17 Yellowstone II would later allege that this action taken by Security Title led its president, Phillips, to believe that the First American policy would insure Yellowstone II in the event that the representation by Park County was wrong, and 20-acre parcels could not be sold without subdivision review. Agents for Security Title and First American have claimed that the plain language of the policy offers no indication of such coverage, and that no representation of this was made to Yellowstone II at any time.

18 The agreement also provided that Elk Park would execute a notice of purchaser's interest, which could then be recorded by Yellowstone II. It is undisputed that this notice was accepted by the county. Elk Park also agreed that it had "made a full and complete disclosure of all pertinent data, information, and knowledge which Seller might reasonably be in possession of pertaining to the real property . . ." and that Elk Park made "no other warranties, expressed or implied, of any type or nature, excepting the warranties appurtenant to the warranty deed conveying title to the real property described in Exhibit 'A'." In turn, Yellowstone II warranted that it had "viewed the real property which is the subject of this Agreement, is knowledgeable, or has had an opportunity to become knowledgeable by seeking competent advice with regard to the premises, and is not relying on any representation of any type or nature made by Seller or Seller's agent, if any there be."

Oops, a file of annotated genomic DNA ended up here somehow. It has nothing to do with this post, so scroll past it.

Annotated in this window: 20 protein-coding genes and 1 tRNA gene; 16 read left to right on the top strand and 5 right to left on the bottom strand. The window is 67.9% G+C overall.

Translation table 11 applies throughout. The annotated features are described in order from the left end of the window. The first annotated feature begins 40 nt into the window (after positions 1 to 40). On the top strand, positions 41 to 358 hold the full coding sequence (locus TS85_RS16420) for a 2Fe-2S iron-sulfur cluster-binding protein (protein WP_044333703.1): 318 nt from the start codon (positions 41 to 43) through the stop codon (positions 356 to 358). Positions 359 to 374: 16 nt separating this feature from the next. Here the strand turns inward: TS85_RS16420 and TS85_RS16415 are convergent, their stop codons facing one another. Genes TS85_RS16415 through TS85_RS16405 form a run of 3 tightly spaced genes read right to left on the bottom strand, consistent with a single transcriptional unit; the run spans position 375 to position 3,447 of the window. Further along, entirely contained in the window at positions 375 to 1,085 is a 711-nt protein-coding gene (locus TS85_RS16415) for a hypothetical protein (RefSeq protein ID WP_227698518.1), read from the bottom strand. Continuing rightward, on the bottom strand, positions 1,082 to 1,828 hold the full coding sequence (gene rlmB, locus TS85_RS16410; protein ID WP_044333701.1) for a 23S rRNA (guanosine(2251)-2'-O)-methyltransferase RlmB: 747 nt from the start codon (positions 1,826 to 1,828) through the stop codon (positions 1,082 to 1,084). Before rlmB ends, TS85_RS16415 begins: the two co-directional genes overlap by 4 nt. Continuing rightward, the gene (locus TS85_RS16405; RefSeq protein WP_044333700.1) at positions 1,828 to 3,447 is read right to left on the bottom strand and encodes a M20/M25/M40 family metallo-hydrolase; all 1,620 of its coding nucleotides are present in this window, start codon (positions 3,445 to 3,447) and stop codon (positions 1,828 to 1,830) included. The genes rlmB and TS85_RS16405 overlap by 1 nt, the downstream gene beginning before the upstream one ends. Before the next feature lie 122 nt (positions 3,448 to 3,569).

19 Finally, the agreement provided that Elk Park gave Yellowstone II the "right and option to release portions of the real property . . . prior to the payment of the total purchase price . . ." for $1,050 per acre, which would be credited against the unpaid balance. Other than this provision, the agreement is silent as to the intended purpose of Yellowstone II's purchase of the two sections of land, or any assurances or conditions pertaining to the suitability of the property for resale, or any contingencies that might arise due to the alleged representations of Park County officials regarding recording, or the likelihood of subdivision review.

20 Elk Park presented a notice of termination to Yellowstone II on September 15, 1995, one day after Yellowstone II failed to pay off the promissory note. The notice did not mention the $200,000 down payment; rather, it informed Yellowstone II that it would take immediate repossession of the two sections. On October 2, 1995, Yellowstone II by letter requested a rescission from Elk Park and a return of its down payment, a request that was refused by Elk Park.

21 Yellowstone II filed suit on May 16, 1996. Under the first count, it claimed a right to rescission of the sale and purchase agreement based on a material failure of consideration, in that the warranty deed executed by Elk Park was not "suitable for recording" and was therefore unmarketable. Yellowstone II did not allege that its right to rescission was based on fraud, or constructive fraud, due to any representations made by Elk Park prior to entering the sale and purchase agreement. It claimed a right to its $200,000 down payment and damages. Under the second count, Yellowstone II claimed under the theory of quantum meruit that Elk Park had been unjustly enriched as a result of the transaction, in that it benefitted from improvements to the property made by Yellowstone II.